When we last left Daniel, he and his three friends had just graduated at top of their class in Babylon’s three-year cultural immersion program. Fully and respectfully engaged with the culture of their new home and yet not blindly assimilated, together they have already made an impression as to the power and presence of the living God – their God – the God of Abraham, Isaac and Jacob. To this point, their witness has only been limited to one man – the guard who oversaw their training and diet regiment. But now their audience is about to get a whole lot bigger.
Nebuchadnezzar, the conqueror of Daniel’s nation and the king of Babylon, commands the world’s greatest super power. History records the incredible and impressive wealth and accomplishments of his reign. Among them is believed to have been the famous Hanging Gardens of Babylon – one of the seven wonders of the ancient world. The walls Nebuchadnezzar constructed around the capital city of his great empire were 56 miles long, encompassing 200 square miles of land. These walls were so thick the Babylonians had chariot races on top of the walls.
From the outside, Nebuchadnezzar’s reign looks mighty and secure. However, the second chapter of Daniel offers a more intimate – an insider’s–perspective. All is not well in Babylon. The king is not sleeping well. Nebuchadnezzar is being haunted by a recurring dream – the details of which he may not be able to remember but it’s impact he definitely cannot forget. Underneath his royal robes and golden crown, the king’s temperament is one of fear and insecurity.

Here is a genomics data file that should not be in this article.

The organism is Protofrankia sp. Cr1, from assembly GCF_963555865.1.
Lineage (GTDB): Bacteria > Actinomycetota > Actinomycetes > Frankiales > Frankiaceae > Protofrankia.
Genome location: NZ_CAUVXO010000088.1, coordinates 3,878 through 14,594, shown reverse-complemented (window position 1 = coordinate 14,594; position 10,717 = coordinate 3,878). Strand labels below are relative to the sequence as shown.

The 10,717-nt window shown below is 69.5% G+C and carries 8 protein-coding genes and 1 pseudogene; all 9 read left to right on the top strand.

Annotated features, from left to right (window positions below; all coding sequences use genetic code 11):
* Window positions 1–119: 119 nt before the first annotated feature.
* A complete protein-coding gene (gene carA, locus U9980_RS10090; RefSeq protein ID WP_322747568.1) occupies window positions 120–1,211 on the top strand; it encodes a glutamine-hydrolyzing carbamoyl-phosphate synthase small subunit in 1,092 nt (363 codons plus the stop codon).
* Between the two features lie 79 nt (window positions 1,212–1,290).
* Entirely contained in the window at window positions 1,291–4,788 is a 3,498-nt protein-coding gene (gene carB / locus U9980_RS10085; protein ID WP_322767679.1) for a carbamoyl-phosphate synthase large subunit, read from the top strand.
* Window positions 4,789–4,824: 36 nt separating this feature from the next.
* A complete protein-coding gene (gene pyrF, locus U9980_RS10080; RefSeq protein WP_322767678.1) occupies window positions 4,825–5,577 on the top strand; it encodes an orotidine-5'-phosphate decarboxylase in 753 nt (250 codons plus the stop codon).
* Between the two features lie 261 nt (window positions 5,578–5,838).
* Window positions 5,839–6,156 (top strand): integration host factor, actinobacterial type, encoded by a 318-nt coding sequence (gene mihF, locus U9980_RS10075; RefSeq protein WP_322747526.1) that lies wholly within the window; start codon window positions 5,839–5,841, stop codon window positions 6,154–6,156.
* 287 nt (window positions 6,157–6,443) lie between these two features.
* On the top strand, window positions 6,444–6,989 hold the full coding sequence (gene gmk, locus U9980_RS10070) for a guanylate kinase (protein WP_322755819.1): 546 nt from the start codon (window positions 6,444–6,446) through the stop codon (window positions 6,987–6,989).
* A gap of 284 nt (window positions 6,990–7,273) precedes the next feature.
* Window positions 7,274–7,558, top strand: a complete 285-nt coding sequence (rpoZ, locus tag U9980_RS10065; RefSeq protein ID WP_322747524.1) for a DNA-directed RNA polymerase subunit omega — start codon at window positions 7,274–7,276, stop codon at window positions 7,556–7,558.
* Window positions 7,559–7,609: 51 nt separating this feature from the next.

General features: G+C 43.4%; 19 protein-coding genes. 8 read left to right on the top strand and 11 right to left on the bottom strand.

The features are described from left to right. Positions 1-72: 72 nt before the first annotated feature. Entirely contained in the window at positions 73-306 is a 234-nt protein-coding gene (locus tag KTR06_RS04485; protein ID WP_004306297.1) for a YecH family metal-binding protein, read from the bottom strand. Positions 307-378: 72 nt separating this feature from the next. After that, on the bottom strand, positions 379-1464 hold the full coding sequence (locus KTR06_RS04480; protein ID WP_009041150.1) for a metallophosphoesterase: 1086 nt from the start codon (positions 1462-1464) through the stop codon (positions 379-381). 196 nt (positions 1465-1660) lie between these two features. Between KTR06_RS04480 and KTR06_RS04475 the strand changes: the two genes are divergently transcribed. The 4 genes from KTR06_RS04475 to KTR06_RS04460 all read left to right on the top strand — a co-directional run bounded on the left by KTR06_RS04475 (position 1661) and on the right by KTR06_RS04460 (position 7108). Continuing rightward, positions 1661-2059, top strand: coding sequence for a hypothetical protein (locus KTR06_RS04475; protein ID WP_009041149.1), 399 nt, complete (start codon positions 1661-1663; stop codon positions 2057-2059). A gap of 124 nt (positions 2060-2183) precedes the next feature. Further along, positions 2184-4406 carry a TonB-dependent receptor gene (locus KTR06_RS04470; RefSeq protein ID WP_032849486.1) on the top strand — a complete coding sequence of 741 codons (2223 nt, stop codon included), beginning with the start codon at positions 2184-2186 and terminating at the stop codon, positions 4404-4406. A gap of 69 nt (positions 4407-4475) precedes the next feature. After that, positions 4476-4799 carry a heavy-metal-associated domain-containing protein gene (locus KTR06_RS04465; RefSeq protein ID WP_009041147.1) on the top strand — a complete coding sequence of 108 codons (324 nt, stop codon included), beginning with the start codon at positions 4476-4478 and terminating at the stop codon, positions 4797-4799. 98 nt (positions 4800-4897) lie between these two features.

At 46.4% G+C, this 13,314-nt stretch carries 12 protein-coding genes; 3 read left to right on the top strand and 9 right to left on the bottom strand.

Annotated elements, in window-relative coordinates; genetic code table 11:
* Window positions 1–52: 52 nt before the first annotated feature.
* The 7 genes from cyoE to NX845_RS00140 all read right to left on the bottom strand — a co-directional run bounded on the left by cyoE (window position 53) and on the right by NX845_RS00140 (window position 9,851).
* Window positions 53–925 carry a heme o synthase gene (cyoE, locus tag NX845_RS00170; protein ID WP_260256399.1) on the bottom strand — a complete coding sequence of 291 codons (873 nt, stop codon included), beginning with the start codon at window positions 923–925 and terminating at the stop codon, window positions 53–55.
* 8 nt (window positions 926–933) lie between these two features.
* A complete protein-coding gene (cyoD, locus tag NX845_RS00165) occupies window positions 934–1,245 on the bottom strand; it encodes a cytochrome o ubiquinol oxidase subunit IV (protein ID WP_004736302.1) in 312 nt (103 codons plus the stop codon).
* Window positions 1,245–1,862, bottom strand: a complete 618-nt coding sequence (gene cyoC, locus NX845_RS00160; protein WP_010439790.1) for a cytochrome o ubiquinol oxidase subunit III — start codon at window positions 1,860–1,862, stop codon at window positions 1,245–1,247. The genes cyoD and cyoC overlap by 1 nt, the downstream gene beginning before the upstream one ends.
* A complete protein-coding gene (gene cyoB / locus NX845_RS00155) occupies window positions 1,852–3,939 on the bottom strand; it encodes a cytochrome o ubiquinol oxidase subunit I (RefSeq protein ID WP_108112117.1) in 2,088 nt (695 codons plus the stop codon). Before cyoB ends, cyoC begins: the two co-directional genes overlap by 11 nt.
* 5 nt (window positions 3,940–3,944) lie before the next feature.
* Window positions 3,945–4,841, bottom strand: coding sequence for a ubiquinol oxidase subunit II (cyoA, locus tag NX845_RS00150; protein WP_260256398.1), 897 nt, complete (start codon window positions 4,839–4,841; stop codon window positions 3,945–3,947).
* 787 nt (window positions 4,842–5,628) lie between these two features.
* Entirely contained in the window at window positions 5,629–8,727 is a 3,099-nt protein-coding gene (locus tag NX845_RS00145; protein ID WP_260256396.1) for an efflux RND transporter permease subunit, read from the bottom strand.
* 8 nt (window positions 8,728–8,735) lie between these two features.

Like any effective ruler, Nebuchadnezzar calls upon his team of advisers to help. These “wise men” of the royal court fulfilled the role occupied today by counselors, therapists, economists and analysts. Despite their eagerness to assist, the king’s personal think-tank is soon put in a difficult bind as Nebuchadnezzar withholds the data they need to do their job. As they complain about the impossibility of their king’s demands, Nebuchadnezzar’s patience snaps. In a fit of impulsive rage, the king orders all of his advisory staff to be put to death. This includes Daniel.
How does Daniel respond? What does Daniel do in the face of the impossible?
What is the meaning and significance of Nebuchadnezzar’s dream?
Does this dream have implications for more than the ancient kingdom of Babylon?
Join us for the answers to these questions this Sunday. As we dive deeper into the book of Daniel we will learn what it looks like to be witnesses for the Kingdom. We will discover how, by the grace and leading of the Holy Spirit, to act out the vision of God’s reign on earth as it is in heaven. Daniel and his friends will not respond like everyone else – both in their attitude and in their actions. Through their response, may we glean how we can and we should react to situations in which we face the impossible and how we can come through to the other side. Together may we also continue to be reoriented to see the challenges put before us as opportunities to reflect and share the truth and blessings of the Gospel.
Grace to you!